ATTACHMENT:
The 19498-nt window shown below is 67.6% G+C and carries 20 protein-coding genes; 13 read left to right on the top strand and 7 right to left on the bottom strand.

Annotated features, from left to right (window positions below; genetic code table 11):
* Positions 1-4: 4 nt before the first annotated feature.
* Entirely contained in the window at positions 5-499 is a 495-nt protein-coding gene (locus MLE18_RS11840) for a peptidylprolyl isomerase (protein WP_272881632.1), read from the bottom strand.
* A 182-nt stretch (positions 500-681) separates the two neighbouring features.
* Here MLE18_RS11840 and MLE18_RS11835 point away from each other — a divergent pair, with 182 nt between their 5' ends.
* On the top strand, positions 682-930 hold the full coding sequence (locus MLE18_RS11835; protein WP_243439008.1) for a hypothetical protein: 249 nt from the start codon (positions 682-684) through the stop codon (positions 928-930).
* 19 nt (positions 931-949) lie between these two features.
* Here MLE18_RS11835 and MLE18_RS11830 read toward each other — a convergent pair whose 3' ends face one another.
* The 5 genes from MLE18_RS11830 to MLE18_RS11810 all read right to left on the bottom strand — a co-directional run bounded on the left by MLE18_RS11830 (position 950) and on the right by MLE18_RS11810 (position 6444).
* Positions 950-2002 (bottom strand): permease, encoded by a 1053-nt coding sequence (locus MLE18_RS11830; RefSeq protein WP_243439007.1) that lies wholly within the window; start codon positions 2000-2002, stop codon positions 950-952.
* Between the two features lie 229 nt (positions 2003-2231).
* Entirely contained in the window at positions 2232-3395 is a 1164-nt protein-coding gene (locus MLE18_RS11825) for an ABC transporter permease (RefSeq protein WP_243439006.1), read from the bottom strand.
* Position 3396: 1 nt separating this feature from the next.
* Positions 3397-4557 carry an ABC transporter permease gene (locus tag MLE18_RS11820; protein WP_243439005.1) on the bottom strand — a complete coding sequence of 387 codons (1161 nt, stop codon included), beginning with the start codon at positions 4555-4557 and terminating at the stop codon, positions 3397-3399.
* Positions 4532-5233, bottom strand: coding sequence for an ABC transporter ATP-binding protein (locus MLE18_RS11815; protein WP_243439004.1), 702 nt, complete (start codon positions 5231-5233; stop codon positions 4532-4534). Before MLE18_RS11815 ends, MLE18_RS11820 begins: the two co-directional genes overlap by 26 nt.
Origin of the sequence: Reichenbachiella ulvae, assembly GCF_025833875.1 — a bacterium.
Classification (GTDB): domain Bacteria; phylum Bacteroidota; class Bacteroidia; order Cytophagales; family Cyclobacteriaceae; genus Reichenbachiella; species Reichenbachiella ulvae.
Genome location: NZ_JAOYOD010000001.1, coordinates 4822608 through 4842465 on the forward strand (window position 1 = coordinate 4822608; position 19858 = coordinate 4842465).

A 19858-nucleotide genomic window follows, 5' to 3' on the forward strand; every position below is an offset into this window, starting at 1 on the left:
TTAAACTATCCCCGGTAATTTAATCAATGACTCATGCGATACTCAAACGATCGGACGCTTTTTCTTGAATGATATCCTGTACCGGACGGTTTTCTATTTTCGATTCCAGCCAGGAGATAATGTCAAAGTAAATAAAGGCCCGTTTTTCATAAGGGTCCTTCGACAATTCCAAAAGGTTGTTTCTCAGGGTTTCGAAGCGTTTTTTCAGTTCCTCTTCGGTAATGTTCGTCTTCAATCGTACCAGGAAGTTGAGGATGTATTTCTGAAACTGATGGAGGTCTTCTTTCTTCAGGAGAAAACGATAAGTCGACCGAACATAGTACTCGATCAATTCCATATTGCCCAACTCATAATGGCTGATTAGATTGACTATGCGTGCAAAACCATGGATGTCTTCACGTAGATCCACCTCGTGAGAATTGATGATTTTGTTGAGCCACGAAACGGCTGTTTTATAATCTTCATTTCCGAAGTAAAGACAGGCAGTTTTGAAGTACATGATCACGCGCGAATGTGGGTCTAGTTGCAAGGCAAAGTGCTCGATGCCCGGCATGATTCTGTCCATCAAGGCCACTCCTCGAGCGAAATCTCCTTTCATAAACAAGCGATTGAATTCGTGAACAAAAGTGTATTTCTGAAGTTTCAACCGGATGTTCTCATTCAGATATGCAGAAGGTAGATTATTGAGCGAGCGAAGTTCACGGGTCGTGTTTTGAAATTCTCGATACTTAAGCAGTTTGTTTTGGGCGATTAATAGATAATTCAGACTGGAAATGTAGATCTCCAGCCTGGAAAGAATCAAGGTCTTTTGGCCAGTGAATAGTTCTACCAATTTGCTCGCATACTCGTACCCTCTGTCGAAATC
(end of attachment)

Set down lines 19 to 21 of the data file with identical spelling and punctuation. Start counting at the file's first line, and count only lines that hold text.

Genome location: NZ_JAOYOD010000001.1, coordinates 4822608 through 4842465 on the forward strand (window position 1 = coordinate 4822608; position 19858 = coordinate 4842465).

A 19858-nucleotide genomic window follows, 5' to 3' on the forward strand; every position below is an offset into this window, starting at 1 on the left:
TTAAACTATCCCCGGTAATTTAATCAATGACTCATGCGATACTCAAACGATCGGACGCTTTTTCTTGAATGATATCCTGTACCGGACGGTTTTCTATTTTCGATTCCAGCCAGGAGATAATGTCAAAGTAAATAAAGGCCCGTTTTTCATAAGGGTCCTTCGACAATTCCAAAAGGTTGTTTCTCAGGGTTTCGAAGCGTTTTTTCAGTTCCTCTTCGGTAATGTTCGTCTTCAATCGTACCAGGAAGTTGAGGATGTATTTCTGAAACTGATGGAGGTCTTCTTTCTTCAGGAGAAAACGATAAGTCGACCGAACATAGTACTCGATCAATTCCATATTGCCCAACTCATAATGGCTGATTAGATTGACTATGCGTGCAAAACCATGGATGTCTTCACGTAGATCCACCTCGTGAGAATTGATGATTTTGTTGAGCCACGAAACGGCTGTTTTATAATCTTCATTTCCGAAGTAAAGACAGGCAGTTTTGAAGTACATGATCACGCGCGAATGTGGGTCTAGTTGCAAGGCAAAGTGCTCGATGCCCGGCATGATTCTGTCCATCAAGGCCACTCCTCGAGCGAAATCTCCTTTCATAAACAAGCGATTGAATTCGTGAACAAAAGTGTATTTCTGAAGTTTCAACCGGATGTTCTCATTCAGATATGCAGAAGGTAGATTATTGAGCGAGCGAAGTTCACGGGTCGTGTTTTGAAATTCTCGATACTTAAGCAGTTTGTTTTGGGCGATTAATAGATAATTCAGACTGGAAATGTAGATCTCCAGCCTGGAAAGAATCAAGGTCTTTTGGCCAGTGAATAGTTCTACCAATTTGCTCGCATACTCGTACCCTCTGTCGAAATC